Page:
After the prosecution’s opening, the defence will give its opening address to the jury, responding to the prosecution by identifying the issues in contention. Again, the defence’s opening remarks should not differ dramatically from the Defence Response document filed and served in the pre-trial stage.

Trial – Prosecution Case
After the opening remarks are concluded, the prosecution presents its case by calling witnesses to give evidence. The prosecutor will ask each witness a series of questions with the intention of trying to prove the case. This is ‘called evidence in chief’. Following this, defence counsel will test the evidence of each witness by asking questions about that evidence and putting the defence’s argument to the witness. This is called ‘cross-examination’.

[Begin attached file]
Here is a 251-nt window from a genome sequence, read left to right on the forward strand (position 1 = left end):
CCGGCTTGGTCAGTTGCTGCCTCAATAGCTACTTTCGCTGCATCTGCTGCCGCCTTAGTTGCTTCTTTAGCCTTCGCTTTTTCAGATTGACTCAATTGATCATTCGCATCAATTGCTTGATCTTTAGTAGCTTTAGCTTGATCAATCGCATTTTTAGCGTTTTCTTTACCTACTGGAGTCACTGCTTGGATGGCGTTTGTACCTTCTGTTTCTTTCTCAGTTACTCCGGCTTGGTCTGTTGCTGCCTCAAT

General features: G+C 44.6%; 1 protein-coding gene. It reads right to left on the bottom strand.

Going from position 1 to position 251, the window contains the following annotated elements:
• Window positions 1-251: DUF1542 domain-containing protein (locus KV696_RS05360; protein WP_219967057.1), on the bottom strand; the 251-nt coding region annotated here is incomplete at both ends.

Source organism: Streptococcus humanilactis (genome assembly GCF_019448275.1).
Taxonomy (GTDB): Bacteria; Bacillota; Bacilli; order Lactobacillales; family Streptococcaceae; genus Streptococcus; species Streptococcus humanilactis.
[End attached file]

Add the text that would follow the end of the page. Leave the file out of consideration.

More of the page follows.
Trial – Defence Case

After the prosecution has called all its evidence, it ‘closes’ its case. The defence can then do one of three things:

  • Put it to the court that there is no case to answer based on the evidence presented in the prosecution’s case;
  • Respond to the prosecution’s case by giving evidence or calling evidence from other witnesses; or
  • Choose not to give evidence or call any witnesses.

There is no obligation on the defence to give evidence. The accused has the right to remain silent if they wish. This is because the defence does not bear the onus of proving that the accused is not guilty, or of calling any evidence (unless the accused wishes to raise a specific defence to the charge, and that defence is not raised by any of the evidence in the prosecution case). If the prosecution cannot prove beyond a reasonable doubt that the accused is guilty, the defence does not have to say or do anything more to prove that the accused is not guilty. However, in some cases, the defence will choose to give evidence or call further witnesses to disprove the prosecution’s allegation.